The GM strike is now in its third week. Strike pay is about to kick in. This is a long, hard struggle. Among the many things that the UAW is fighting for is to end the awful system of two-tiered pay, implemented by the auto companies during the government bailout with a gun to the union’s head. What this does is force new workers to accept lower wages and benefits than already employed workers. That creates divisions among workers and sets a precedent for continued rampant exploitation in the future. Getting rid of this is the UAW’s number one demand here. Rachel Cohen has the story:
Since last week, nearly 50,000 GM workers have been on strike, in part against a two-tiered system enforced by the auto giant that leaves “temporary” workers doing the same jobs as permanent staff for substantially less pay and fewer benefits.
The striking workers, represented by the United Automobile Workers union, or UAW, are demanding a defined path to “permanent seniority” for GM’s temporary workers — who make up about 7 percent of GM’s U.S. workforce. GM has also entrenched inequality in its ranks by contracting out some jobs, like custodial work, that were traditionally staff roles.
“I work right across from a temporary employee who’s been there for two and a half years,” Chaz Akers, a Michigan-based autoworker who has worked at GM for 3 1/2 years told Reuters. “I install the passenger side headlight. He installs the driver side headlight. I make more money than he does. I have better health insurance than he does. It ain’t fair. It ain’t right. If you’re going to pay people to do a job, pay them all the same.”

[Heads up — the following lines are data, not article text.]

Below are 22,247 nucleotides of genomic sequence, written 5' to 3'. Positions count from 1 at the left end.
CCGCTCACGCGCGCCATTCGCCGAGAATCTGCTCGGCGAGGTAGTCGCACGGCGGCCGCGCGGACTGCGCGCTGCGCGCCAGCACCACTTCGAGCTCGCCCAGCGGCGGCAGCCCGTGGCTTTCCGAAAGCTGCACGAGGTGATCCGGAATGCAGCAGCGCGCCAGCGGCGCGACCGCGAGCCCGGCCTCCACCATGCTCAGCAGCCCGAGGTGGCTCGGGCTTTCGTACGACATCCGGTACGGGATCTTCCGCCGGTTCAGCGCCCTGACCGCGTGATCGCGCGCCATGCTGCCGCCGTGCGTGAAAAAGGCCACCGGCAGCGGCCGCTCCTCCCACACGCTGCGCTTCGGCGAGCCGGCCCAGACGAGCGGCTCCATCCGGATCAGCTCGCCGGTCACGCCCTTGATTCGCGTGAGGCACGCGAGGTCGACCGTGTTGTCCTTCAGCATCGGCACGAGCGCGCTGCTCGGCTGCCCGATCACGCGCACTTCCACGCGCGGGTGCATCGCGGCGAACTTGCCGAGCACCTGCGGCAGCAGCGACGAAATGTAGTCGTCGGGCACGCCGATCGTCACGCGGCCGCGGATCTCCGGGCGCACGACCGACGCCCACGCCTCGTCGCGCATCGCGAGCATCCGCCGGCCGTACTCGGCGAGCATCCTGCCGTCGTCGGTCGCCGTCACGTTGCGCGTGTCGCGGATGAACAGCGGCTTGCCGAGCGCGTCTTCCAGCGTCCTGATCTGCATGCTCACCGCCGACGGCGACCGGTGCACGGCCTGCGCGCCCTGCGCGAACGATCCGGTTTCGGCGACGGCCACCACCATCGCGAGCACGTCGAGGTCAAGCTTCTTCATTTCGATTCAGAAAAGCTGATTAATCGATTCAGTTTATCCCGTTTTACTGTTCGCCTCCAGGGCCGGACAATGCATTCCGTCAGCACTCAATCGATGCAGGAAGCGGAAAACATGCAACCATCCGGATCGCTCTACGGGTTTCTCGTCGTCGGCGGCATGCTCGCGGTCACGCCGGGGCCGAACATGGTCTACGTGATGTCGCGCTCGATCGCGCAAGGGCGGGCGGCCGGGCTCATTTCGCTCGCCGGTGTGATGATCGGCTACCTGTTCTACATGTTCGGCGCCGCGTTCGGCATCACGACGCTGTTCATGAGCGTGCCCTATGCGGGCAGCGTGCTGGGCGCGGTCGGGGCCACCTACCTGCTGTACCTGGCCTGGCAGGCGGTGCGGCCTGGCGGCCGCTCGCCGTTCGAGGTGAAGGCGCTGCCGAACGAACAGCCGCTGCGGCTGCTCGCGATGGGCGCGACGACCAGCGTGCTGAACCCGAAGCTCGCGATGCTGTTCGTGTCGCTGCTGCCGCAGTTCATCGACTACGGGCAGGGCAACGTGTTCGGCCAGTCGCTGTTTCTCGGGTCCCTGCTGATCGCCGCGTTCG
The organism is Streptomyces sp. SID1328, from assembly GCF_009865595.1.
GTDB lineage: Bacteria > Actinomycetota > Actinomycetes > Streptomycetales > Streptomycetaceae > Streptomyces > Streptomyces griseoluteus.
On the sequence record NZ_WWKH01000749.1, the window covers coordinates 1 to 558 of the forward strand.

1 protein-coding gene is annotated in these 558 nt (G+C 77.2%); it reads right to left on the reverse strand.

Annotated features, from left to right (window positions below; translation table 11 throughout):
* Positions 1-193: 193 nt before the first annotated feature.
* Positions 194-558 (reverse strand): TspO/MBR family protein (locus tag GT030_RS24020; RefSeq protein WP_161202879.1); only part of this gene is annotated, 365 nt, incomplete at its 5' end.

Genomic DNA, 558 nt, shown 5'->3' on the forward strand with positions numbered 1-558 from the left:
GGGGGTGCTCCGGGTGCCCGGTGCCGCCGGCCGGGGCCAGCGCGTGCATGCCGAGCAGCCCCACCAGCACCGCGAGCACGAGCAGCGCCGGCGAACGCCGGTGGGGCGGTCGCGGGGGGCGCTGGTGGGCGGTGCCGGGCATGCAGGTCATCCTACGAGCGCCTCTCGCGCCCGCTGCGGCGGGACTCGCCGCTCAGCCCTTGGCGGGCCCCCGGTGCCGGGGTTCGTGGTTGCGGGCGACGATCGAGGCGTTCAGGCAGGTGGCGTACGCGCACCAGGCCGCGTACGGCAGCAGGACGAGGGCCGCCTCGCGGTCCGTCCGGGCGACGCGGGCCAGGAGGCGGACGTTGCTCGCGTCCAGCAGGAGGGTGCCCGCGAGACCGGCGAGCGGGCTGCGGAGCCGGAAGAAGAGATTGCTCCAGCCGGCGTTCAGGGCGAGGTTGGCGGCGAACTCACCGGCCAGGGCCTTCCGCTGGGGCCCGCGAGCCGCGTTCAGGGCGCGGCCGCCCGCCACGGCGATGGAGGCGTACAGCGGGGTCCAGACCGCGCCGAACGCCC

The workers’ demands are part of a broader push against worker misclassification, a tactic used by employers to lessen their labor costs. The fight has been playing out most aggressively in California, where Democratic Gov. Gavin Newsom signed a sweeping bill last week to transform the lives of workers in his state. The law — known as AB5 — sets strict limits on who can be classified as an independent contractor, rather than an employee, and is the most serious legislative threat to the gig economy in years. The law also provides new momentum for advocates considering similar reforms in other states.
Coming to an agreement on temporary workers has become the most difficult issue in the GM-UAW negotiations, according to the Detroit Free Press. Both sides are reportedly holding strong to their positions. The Free Press also reported that resolving questions around temp workers was union members’ top request when UAW leadership surveyed them last year.
It is in the interest of every worker in the country that this ends. Two-tiered work situations is just one of many forms of employment that now exist to shelter employers from costs, direct employment, or responsibility to workers. It must end nationally. The UAW is taking on this fight for themselves but for all of it. We need to be paying attention to this strike each and every day.